August 10, 2007 at 11:07 pm #23347
Anyone have any pointers to good articles, links, books, etc on bigu? Thinking about partial or total fasting for a bit, but would like to learn to improve my ability to ‘eat’ chi.
Thanks in advance,
-MichaelLAugust 11, 2007 at 6:09 am #23348
I have a couple books/articles you might want to
check out (listed below):
1. “Daoist Body Cultivation” by Livia Kohn
One of the most comprehensive I’ve run across
on the subject. Actually the book is a collection of
articles written by different authors on different
topics in cultivation.
Chapter 4 of the book, is all about Bigu. It’s
about 25 pages long and covers the history of bigu,
the ancient techniques that were used, and some
modern techniques used. The preceding chapter,
Chapter 3, is about eating qi. Together, these
two chapters cover the topic pretty comprehensively.
2. “Five Animals” e-book by Michael Winn
This contains a 1-2 page discussion of bigu, and
is a nice summary of it with personal opinions.
StevenAugust 11, 2007 at 6:51 am #23350
There are really two different types of bigu.
The first is what I would call “natural bigu”.
This is when bigu happens naturally or spontaneously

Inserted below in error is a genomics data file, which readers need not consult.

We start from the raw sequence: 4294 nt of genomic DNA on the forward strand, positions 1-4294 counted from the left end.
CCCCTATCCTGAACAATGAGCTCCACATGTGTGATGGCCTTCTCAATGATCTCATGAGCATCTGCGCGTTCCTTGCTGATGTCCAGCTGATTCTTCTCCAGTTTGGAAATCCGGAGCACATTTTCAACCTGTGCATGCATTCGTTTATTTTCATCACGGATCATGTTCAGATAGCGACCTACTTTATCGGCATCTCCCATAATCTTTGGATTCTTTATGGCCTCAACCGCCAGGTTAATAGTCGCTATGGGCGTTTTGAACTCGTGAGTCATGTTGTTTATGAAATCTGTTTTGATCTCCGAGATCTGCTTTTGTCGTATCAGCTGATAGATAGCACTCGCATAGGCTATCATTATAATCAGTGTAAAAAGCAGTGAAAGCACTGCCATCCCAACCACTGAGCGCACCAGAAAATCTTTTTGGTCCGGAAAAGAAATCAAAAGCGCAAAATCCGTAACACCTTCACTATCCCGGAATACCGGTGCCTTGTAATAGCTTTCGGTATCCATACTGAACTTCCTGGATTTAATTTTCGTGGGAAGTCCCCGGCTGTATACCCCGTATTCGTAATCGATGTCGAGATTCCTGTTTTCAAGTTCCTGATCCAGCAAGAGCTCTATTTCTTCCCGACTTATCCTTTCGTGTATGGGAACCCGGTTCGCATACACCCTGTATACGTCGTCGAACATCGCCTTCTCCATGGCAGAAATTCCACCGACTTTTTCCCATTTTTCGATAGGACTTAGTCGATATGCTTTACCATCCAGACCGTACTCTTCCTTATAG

with no effort or real initiative on the part of the
From my experience, this seems to happen due to
a period of prolonged practice. For instance, when I’ve
put myself into a practice intensive of practicing
several hours a day–sometimes multiple hours back to back,
I’ve noticed that after a while my appetite slowly starts
to fall away on it’s own. I have a feeling like “it’s time
to eat”, but I don’t really feel like I have to. Sometimes
I skip a meal, or sometimes I don’t eat much–not because
I’m trying to, but just because I’m not really hungry.
After a period of reducing eating, my weight starts to drop;
if I continue, after about a week and a half, my weight stabilizes
and I don’t lose anymore. Moreover, even though I’m not
eating much (maybe half of the normal intake), I don’t feel hungry
at all. Then after I stop my intensive, I usually decide to just
eat a normal meal (even though I’m not really hungry for it), and
afterward, I feel kind of funny. Then a couple hours later,
ravenous hunger comes back and my appetite is back
in full force (almost in a desire to make up for lost time).
Although I’ve never done it, I’d imagine that a longer
period of a sustained intensive practice coupled with even
more daily qigong would naturally lead to a state of complete
abstinence of food without any hunger or real difficulty, which
of course could be useful if you were practicing in a cave as
The second type of bigu is what I would call “forced bigu”.
This is when you intentionally set up a program to put